June 11, 2012
African elephants at Chobe River in Botswana. Photo by: Tiffany Roufs.
"We leave this Summit with a strong and robust commitment to give life to the good ideas that came from the debates, and to scale up the commitments contained in the Gaborone Declaration across the whole African continent and indeed the wider world," Ian Khama, President of Botswana, said at the end of the summit.
The signing of the pledge came less than a month before the UN's Rio+20 Summit on Sustainable Development, which marks twenty years since the landmark environmental summit in Rio in 1992.
The Gaborone Declaration declares that "the historical pattern of natural resources exploitation has failed to promote sustained growth, environmental integrity and improved social capital." Noting that the Africa's people and economy are imperiled by ecosystem destruction , the leaders pledge to protect ecosystems and biodiversity from "overuse and degradation."
To do so, they commit to adding natural capital into "national accounting and corporate planning." In addition, the ten countries pledged to transition major sectors (agriculture, fisheries, forestry, and mining) towards sustainable practices and to restore degraded ecosystems.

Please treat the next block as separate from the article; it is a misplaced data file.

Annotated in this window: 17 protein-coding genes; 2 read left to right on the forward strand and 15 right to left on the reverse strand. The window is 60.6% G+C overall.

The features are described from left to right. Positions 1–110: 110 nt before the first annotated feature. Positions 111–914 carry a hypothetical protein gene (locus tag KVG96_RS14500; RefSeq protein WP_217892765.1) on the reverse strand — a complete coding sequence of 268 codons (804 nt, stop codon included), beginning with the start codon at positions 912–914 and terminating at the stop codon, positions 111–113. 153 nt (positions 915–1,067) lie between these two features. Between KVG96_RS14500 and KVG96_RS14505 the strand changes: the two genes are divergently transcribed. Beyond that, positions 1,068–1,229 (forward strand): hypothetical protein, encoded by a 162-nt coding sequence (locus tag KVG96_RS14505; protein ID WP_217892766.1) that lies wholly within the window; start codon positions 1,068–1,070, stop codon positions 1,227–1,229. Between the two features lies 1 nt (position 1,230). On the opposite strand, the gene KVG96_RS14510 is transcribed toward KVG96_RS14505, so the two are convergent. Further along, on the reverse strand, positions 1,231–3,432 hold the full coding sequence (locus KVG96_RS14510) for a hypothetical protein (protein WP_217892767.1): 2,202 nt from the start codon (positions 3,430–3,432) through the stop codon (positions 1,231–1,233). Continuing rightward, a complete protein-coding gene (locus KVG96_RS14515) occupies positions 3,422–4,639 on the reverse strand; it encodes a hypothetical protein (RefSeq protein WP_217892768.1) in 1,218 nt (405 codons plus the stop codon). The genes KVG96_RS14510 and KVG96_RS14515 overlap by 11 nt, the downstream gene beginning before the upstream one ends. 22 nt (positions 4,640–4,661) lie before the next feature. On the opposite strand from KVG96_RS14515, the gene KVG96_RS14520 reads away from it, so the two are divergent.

"What we have achieved has been a statement that really underscores the importance of valuing natural capital and the endorsement of ten key nations in committing to the valuation of natural capital as a means for making intelligent decisions about the future land use of their territories and their nations for the well being and benefit for all their citizens," said Peter Seligmann, the head of Conservation International and co-host of the summit, in a press release.
However, it should be noted that complying with the declaration is not legally binding.
President Khama addressed this in his remarks: "This meeting will not be of any value to our peoples if we fail to achieve the objectives that formed the core of this Summit, that is, integrating the value of natural capital into national and corporate accounting and planning. We must continue building social capital and reducing poverty by transitioning agriculture and extractive industries to practices that promote sustainable employment and the protection of natural capital."
Still, Seligmann calls the Gaborone Declaration, "a big step forward."
"It is truly a beacon on the hill for the rest of societies and it will be held up on top of that hill in Rio de Janeiro," he says.
Expectations for a landmark agreement at Rio+20 have been dampened by a declaration, also not legally binding, that has been significantly watered down. Ongoing spats between countries threaten to further erode the document, but, even if governments fail, observers hope the meeting will prove productive at least for the the thousands of attending NGOs, businesses, and experts.
Scientists: if we don't act now we're screwed